Your Vision is one of the most important parts of your Strategic Plan. It’s the part that gets you going in the morning, and communicating it to your team is the easiest way to get them strategically aligned.
It doesn’t change a lot over time. Other parts of your strategy, such as your Core and Non-Core Activities or your Three and Five Year Strategic Moves, do change. But your Vision remains pretty constant.
For example, you’ve probably spent a lot of time watching TED talks. Their vision statement is about as simple as one can be: “Spread ideas.”
They succeed at doing that. At its founding, Microsoft had a very simple vision statement. But at the time they said it, their vision seemed absurd and impossible. Today, we realize what an incredible impact it had on the world. It was: “A computer on every desk and in every home.”
People dream just as big today as they did then. The Alzheimer’s Association, to give you another example, has a simple vision statement as simple as Microsoft’s. It seems impossible today, but hopefully, in the not-too-distant future, they will be as successful as Microsoft was. Their vision is: “A world without Alzheimer’s disease.”
Your vision statement should be just as impactful. It doesn’t matter if it seems impossible. What matters is that it fires you up and makes you want to get to work.
We break it down into three parts.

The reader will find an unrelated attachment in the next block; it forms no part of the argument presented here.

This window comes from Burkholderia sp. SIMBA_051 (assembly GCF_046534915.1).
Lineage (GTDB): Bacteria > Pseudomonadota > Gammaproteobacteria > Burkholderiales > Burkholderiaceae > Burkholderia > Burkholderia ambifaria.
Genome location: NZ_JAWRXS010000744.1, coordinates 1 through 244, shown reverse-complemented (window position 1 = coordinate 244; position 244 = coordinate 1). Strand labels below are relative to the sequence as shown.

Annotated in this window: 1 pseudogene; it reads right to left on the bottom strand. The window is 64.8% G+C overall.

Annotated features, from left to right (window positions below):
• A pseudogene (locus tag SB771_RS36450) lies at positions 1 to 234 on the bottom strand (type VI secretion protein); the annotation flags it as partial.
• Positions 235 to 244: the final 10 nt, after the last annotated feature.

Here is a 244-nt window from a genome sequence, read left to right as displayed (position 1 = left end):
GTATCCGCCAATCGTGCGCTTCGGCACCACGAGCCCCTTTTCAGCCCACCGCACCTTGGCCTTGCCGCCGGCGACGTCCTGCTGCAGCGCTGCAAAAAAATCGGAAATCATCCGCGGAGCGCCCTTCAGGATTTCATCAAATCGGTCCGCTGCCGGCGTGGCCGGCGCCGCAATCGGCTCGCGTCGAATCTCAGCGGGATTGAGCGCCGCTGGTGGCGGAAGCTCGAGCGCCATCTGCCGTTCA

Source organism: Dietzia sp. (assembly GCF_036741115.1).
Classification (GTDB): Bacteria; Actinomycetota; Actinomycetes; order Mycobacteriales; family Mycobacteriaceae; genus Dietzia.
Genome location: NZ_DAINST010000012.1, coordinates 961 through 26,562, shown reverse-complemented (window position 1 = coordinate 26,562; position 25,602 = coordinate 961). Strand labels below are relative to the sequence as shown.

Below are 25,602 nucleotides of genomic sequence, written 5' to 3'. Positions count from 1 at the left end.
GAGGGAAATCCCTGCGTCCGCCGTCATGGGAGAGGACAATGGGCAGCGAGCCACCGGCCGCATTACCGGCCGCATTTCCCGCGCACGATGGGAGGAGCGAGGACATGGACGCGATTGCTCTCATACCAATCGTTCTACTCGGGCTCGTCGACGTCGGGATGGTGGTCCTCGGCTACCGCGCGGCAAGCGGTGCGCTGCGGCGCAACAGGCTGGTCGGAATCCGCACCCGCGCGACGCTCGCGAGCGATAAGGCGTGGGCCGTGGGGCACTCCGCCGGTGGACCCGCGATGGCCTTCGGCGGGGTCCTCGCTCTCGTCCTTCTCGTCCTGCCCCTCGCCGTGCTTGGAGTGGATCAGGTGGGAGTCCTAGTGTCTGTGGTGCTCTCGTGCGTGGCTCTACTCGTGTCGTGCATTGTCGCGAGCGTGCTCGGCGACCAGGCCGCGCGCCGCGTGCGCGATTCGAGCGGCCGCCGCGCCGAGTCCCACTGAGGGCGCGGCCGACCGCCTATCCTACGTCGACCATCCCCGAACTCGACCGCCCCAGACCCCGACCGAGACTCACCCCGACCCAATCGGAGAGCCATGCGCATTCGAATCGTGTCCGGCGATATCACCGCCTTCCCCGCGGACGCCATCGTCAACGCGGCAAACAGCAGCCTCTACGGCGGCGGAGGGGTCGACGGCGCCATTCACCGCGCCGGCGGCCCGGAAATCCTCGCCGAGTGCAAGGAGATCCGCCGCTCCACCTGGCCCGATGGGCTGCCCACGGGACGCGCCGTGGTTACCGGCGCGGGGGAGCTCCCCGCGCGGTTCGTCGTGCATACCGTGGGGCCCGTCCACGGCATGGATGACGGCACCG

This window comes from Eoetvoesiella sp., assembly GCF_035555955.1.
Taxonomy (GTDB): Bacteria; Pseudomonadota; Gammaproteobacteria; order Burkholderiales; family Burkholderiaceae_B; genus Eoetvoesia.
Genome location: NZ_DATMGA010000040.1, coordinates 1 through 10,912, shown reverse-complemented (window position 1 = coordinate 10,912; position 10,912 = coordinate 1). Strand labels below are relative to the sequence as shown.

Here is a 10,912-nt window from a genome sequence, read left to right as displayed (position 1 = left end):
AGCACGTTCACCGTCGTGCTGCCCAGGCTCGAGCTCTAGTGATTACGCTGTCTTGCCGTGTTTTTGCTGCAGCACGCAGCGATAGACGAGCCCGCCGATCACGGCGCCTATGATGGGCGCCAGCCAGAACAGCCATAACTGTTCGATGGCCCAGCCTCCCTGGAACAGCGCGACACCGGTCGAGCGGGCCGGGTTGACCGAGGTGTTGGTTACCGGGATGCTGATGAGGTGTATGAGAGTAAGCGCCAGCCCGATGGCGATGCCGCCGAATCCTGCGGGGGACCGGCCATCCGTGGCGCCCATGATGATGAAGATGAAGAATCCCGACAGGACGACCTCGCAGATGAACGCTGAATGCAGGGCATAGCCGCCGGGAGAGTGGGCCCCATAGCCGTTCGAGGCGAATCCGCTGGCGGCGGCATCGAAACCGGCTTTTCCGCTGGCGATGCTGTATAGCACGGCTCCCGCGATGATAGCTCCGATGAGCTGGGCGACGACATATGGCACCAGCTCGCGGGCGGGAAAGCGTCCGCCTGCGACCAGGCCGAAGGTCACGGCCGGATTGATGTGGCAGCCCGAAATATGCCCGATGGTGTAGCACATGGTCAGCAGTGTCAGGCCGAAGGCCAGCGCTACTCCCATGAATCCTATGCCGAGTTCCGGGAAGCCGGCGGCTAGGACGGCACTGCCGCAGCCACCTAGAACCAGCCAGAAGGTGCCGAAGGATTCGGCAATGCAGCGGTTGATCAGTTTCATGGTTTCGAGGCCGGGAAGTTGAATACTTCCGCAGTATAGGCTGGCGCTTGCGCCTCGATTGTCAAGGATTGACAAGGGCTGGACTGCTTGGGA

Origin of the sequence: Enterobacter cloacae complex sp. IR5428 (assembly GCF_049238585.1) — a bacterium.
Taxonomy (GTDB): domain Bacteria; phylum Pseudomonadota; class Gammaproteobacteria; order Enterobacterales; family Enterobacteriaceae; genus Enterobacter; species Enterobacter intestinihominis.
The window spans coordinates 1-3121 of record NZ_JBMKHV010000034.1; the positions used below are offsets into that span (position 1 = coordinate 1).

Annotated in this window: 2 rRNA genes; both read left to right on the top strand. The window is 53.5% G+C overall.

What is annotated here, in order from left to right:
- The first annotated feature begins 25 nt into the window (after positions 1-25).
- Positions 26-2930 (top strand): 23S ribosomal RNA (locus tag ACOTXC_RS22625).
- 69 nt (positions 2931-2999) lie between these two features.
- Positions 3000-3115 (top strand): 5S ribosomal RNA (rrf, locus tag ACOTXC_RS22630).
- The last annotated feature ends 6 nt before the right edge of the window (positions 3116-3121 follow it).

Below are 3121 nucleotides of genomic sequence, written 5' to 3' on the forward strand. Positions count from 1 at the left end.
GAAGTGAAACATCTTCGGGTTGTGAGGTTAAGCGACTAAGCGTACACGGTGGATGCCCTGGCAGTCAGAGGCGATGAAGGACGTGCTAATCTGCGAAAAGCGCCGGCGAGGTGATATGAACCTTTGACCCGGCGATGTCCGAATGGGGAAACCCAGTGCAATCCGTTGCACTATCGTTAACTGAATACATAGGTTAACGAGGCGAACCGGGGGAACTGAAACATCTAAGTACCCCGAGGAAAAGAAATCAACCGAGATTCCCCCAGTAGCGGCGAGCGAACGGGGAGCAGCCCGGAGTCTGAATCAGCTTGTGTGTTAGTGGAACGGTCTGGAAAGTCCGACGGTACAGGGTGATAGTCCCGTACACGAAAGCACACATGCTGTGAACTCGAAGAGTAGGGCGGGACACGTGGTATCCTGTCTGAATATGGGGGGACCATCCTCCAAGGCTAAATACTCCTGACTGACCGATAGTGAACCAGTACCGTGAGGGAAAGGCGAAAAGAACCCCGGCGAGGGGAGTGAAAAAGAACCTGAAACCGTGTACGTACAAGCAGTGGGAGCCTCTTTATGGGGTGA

First, there are your Core Values. Core Values are the behaviors that define your culture. Core Values are clear statements of how you expect every person in your organization to act, regardless of their role. Core Values provide a moral compass for your people. They can help your people to decide on the right course of action, regardless of the challenge they face.
Then, there’s your Core Purpose. Your Core Purpose gives meaning to the work that you do. It’s not “what” you do. It’s not “how” you do it, either. Your Core Purpose is “why” you do what you do. It speaks to your organization’s passion.
And finally, there’s your BHAG, or your “Big Hairy Audacious Goal,” a term created by Jim Collins that’s become mainstream. Think of Microsoft’s and Alzheimer’s vision statements. Both of them are essentially BHAGs.
To be complete, and to work for your organization, your Vision should contain all three of those. Take a look at Patagonia’s vision statement, which does exactly that: “Build the best product, cause no unnecessary harm, use business to inspire and implement solutions to the environmental crisis.”
Your vision is for you and your team. You need to communicate it to them, and you need to refer to it in your meetings. Obviously, all of the tools ResultsBI provides help you do exactly that.
It’s essential to every successful business. Simon Sinek once said, “Customers will never love a company until the employees love it first.”
When your employees believe in your vision, your customers and your business partners will feel it. Customers will be easier to close. They will bring more customers to you. Partners will move you to the top of their list, and they will speak well of you to others.
That’s why your Vision is Strategic. It helps you control your future by improving your present. When everyone understands your vision, they can help you make it real.